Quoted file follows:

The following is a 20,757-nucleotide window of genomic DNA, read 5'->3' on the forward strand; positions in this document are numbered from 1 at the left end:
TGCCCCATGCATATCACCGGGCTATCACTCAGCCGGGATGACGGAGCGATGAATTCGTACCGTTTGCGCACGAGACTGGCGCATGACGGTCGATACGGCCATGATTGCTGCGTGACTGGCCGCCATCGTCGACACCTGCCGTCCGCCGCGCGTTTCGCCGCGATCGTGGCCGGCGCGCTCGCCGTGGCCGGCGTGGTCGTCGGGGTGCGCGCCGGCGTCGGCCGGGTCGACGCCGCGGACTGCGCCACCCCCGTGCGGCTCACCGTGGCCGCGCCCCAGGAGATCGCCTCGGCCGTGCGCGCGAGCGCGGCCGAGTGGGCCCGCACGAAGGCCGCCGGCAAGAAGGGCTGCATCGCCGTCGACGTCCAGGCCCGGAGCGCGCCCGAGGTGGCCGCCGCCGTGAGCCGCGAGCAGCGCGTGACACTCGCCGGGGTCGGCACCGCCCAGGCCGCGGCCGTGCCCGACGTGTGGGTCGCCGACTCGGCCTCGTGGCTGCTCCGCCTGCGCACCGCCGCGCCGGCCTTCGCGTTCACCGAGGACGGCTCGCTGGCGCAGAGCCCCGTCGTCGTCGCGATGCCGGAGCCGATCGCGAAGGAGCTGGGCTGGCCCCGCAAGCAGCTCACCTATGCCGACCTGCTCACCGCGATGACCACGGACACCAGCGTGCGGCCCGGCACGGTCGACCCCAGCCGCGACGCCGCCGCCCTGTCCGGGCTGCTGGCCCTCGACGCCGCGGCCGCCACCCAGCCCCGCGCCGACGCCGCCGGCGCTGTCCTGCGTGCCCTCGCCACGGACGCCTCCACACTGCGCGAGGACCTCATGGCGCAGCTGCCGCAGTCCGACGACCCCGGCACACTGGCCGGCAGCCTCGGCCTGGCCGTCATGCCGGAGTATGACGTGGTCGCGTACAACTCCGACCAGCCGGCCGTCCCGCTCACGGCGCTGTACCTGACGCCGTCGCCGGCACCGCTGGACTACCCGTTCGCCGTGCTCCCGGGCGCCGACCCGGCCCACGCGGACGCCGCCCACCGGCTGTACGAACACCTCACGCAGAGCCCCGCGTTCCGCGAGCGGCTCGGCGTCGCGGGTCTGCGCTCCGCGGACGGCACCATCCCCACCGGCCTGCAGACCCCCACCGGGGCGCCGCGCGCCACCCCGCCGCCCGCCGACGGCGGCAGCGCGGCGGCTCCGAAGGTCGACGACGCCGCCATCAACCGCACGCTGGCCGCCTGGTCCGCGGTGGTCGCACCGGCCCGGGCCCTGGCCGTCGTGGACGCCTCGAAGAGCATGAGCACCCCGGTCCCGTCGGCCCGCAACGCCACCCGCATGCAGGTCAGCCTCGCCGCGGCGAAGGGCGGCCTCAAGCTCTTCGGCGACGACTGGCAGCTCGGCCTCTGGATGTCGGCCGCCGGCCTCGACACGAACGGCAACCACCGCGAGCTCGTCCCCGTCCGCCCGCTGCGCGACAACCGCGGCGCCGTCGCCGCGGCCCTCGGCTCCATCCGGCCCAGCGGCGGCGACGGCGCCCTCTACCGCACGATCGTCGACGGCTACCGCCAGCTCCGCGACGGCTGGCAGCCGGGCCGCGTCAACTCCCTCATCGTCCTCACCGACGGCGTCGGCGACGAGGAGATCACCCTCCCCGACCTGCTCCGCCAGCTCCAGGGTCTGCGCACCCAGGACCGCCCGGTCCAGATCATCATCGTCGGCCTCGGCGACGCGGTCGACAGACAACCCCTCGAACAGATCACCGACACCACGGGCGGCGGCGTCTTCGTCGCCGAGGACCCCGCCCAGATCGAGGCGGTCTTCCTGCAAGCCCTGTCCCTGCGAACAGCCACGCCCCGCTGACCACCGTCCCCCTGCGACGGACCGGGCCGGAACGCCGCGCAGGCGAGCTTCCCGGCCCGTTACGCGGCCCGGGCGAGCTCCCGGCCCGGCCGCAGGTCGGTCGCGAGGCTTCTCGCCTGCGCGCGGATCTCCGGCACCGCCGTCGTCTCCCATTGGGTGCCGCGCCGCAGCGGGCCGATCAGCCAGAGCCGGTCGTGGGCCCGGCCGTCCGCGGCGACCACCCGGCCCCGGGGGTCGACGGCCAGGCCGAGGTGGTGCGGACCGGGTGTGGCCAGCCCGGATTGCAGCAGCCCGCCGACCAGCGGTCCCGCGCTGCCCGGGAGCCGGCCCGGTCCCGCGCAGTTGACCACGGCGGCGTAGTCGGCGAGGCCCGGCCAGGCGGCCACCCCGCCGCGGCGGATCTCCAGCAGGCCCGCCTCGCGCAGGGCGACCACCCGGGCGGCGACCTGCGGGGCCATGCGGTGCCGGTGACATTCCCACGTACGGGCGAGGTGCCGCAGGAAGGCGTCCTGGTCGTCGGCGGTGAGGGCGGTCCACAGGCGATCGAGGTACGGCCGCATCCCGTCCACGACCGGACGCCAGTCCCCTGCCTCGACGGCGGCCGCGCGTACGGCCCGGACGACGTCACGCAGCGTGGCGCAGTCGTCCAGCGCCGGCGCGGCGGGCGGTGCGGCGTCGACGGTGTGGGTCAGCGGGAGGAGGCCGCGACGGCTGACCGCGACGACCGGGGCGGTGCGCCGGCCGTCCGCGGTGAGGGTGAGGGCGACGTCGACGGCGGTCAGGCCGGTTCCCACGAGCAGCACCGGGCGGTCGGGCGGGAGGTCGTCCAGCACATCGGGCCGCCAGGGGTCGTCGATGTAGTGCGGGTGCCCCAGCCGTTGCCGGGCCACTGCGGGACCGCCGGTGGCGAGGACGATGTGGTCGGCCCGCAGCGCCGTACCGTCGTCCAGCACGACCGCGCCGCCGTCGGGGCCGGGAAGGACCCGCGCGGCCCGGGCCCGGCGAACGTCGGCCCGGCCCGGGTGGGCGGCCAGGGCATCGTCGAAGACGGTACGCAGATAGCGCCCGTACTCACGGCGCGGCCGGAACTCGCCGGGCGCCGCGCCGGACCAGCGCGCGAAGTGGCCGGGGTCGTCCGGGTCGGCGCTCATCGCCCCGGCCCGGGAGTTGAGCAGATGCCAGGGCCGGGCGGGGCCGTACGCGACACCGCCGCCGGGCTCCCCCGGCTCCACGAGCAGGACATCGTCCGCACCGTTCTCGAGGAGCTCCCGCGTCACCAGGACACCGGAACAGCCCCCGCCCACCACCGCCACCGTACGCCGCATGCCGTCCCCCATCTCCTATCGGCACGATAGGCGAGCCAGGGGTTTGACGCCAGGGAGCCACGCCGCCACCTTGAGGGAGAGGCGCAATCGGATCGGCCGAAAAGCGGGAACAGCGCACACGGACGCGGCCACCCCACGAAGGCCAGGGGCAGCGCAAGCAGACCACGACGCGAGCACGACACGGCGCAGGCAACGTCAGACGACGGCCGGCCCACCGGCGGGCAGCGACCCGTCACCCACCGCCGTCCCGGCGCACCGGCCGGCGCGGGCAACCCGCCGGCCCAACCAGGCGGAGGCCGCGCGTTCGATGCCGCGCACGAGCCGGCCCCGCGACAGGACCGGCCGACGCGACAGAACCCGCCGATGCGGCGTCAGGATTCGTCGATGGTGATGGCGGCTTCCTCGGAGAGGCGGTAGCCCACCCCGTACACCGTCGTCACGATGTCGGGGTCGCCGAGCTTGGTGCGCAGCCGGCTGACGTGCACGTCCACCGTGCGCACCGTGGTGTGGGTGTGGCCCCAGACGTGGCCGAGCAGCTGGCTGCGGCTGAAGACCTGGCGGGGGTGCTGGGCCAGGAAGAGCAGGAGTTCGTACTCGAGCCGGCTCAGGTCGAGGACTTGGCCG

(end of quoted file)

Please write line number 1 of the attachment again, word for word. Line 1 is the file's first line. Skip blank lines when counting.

The following is a 20,757-nucleotide window of genomic DNA, read 5'->3' on the forward strand; positions in this document are numbered from 1 at the left end: